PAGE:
Cats are drawn to the smells and flavors that waft out from the kitchen when we humans start cooking. Letting them snack on bits and pieces of our meals can be tempting. One common thing felines always show interest in is chicken and chicken bones. A familiar question feline owners have is: can cats eat chicken bones?
Owners often ask if it is safe for cats to eat these tasty bits. They can be very tempting. Because chicken is one of the main ingredients in many cat foods, it is often thought that cats can also eat poultry skeletons. It can be hard to tell if this is fact or fiction.
Pet owners are often anxious about their pet’s safety, and that definitely applies to cats eating bones. While it is no question that kitties simply love chicken, this is not as simple as a yes or no. We dove in and explored the issue to get the answers about felines and eating chicken bones.
- Can Cats Eat Chicken Bones?
- Are Chicken Bones Good For Cats?
- Can Cats Eat Cooked Chicken Bones?
- Can Chicken Bones Be Dangerous To Cats?
- Will My Cat Die After Eating A Chicken Bone?
- What To Do If Your Cat Ate A Chicken Bone
- What Will The Vet Do?
- Chicken Bone Alternatives
- How To Stop A Cat From Eating Chicken Bones
- Frequently Asked Questions
- Final Thoughts
Can Cats Eat Chicken Bones?
In the natural world, felines are talented hunters who often take down small rodents and many birds. They are obligate carnivores and need to eat high-quality animal proteins to survive. Felines can eat the meat and bones of the chicken. There are some limitations and guidelines to keep in mind. Not all poultry bones are safe, and preparation is a significant factor. The simple answer is yes. In minimal amounts and under close supervision, felines can eat fresh uncooked, raw chicken bones. These carry many risks for cats and should not be given to them often or without supervision.
Are Chicken Bones Good For Cats?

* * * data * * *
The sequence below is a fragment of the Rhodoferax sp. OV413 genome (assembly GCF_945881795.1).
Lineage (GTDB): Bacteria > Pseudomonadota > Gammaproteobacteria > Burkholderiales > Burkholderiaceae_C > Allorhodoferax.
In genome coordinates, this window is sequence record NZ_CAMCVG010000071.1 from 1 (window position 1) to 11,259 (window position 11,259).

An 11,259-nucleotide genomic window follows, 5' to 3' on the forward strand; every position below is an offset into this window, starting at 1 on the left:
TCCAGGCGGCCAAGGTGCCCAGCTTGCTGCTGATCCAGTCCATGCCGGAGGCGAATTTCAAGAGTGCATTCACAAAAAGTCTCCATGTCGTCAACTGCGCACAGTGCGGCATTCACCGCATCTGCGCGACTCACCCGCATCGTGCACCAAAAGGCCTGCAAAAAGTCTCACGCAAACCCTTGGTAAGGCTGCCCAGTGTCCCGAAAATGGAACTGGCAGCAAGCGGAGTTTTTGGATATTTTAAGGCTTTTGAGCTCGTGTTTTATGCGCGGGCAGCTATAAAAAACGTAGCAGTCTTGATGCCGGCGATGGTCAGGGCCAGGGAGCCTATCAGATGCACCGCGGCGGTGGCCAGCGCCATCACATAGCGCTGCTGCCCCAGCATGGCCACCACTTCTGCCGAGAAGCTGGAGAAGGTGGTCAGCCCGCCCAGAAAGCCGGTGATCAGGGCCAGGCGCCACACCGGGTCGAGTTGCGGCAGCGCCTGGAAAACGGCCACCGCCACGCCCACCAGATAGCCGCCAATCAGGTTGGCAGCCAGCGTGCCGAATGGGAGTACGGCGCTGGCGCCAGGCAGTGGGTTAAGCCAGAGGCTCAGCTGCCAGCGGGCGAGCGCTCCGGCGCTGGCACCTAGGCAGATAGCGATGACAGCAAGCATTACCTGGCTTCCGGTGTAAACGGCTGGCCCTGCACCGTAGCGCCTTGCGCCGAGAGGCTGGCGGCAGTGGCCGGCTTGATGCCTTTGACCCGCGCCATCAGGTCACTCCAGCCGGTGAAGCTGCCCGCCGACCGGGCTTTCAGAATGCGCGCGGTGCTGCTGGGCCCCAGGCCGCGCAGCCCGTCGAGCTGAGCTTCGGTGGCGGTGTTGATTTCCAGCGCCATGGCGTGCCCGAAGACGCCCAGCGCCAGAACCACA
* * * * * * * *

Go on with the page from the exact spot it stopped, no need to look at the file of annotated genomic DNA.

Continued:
Raw poultry bones are a tasty, nutritious treat for kitties in very limited amounts. They are very nutritious and particularly high in calcium. Cats will enjoy chewing on these and get a nice boost to their system. Raw bones should not be a daily part of any kitty’s diet. They should only be given to them very occasionally and always under supervision.
Not all raw options are safe for kitties. Do not feed them small sizes that pose a choking hazard. They should also avoid larger portions that may hurt their mouths or damage their teeth. Even raw ones pose a choking hazard. Neck and wings are safe choices. Chicken feet can also be a tasty treat.
One way to give felines a tasty treat with a calcium boost is to provide them with ground-up bones. This is available from the local butcher and in a powder supplement. Powders can have varying levels of calcium, always discuss adding this to your kitty’s diet with your vet. The broth is another way to give kitties the enjoyment of a tasty treat and added nutrients without the risk of choking or injury.
Can Cats Eat Cooked Chicken Bones?
Cooked bones should never be fed to cats. This is because they are exceptionally dangerous. They soften, become very brittle, and can break into sharp shards and splinter very easily. This can lead to cuts, choking, and possible obstructions in the bowel and throat.
Cooked options are also often prepared with seasonings that are harmful to felines. Onion, garlic, and spicy peppers are some of the worst things to feed cats. Though it may seem like a waste, throw those cooked bits out rather than give them to Fluffy.
Can Chicken Bones Be Dangerous To Cats?
Poultry skeletons can be very dangerous for cats. They are only safe to be fed to felines in very limited circumstances. Some of the problems these can cause for felines include:
- Kitties can choke on bones that are too small or pieces that break off.
- Cuts or injuries. Sharp bits can cause cuts and injury to a feline’s mouth and esophagus.
- Bones can get stuck in a kitty’s mouth. This can cause injury, infection, and choking.
- Small bones or fragments that make it into a feline’s digestive system can cause tearing or blockages in the GI tract and injure organs.